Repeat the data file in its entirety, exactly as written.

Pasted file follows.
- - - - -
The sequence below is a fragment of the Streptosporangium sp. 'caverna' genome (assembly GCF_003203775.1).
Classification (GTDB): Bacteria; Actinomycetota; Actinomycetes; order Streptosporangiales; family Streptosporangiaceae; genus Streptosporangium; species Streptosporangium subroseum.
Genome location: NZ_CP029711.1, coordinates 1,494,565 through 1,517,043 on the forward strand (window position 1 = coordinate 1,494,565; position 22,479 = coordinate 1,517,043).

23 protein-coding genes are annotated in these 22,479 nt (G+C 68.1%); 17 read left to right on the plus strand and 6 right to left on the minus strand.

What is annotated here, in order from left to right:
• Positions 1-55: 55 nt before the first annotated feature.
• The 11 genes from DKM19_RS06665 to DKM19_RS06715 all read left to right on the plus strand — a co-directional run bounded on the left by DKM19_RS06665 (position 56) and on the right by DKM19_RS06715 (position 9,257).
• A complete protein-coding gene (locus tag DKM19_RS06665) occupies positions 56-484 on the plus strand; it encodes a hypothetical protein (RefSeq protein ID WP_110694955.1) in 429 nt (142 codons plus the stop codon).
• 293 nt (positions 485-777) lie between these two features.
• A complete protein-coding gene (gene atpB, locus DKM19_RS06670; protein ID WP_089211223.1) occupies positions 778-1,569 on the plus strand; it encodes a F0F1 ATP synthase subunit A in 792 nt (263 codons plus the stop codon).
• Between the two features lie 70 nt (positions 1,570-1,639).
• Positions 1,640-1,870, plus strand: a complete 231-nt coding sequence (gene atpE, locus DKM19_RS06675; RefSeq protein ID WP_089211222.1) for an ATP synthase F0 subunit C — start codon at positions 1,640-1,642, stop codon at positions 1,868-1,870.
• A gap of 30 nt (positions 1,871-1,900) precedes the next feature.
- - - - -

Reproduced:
The sequence below is a fragment of the Streptosporangium sp. 'caverna' genome (assembly GCF_003203775.1).
Classification (GTDB): Bacteria; Actinomycetota; Actinomycetes; order Streptosporangiales; family Streptosporangiaceae; genus Streptosporangium; species Streptosporangium subroseum.
Genome location: NZ_CP029711.1, coordinates 1,494,565 through 1,517,043 on the forward strand (window position 1 = coordinate 1,494,565; position 22,479 = coordinate 1,517,043).

23 protein-coding genes are annotated in these 22,479 nt (G+C 68.1%); 17 read left to right on the plus strand and 6 right to left on the minus strand.

What is annotated here, in order from left to right:
• Positions 1-55: 55 nt before the first annotated feature.
• The 11 genes from DKM19_RS06665 to DKM19_RS06715 all read left to right on the plus strand — a co-directional run bounded on the left by DKM19_RS06665 (position 56) and on the right by DKM19_RS06715 (position 9,257).
• A complete protein-coding gene (locus tag DKM19_RS06665) occupies positions 56-484 on the plus strand; it encodes a hypothetical protein (RefSeq protein ID WP_110694955.1) in 429 nt (142 codons plus the stop codon).
• 293 nt (positions 485-777) lie between these two features.
• A complete protein-coding gene (gene atpB, locus DKM19_RS06670; protein ID WP_089211223.1) occupies positions 778-1,569 on the plus strand; it encodes a F0F1 ATP synthase subunit A in 792 nt (263 codons plus the stop codon).
• Between the two features lie 70 nt (positions 1,570-1,639).
• Positions 1,640-1,870, plus strand: a complete 231-nt coding sequence (gene atpE, locus DKM19_RS06675; RefSeq protein ID WP_089211222.1) for an ATP synthase F0 subunit C — start codon at positions 1,640-1,642, stop codon at positions 1,868-1,870.
• A gap of 30 nt (positions 1,871-1,900) precedes the next feature.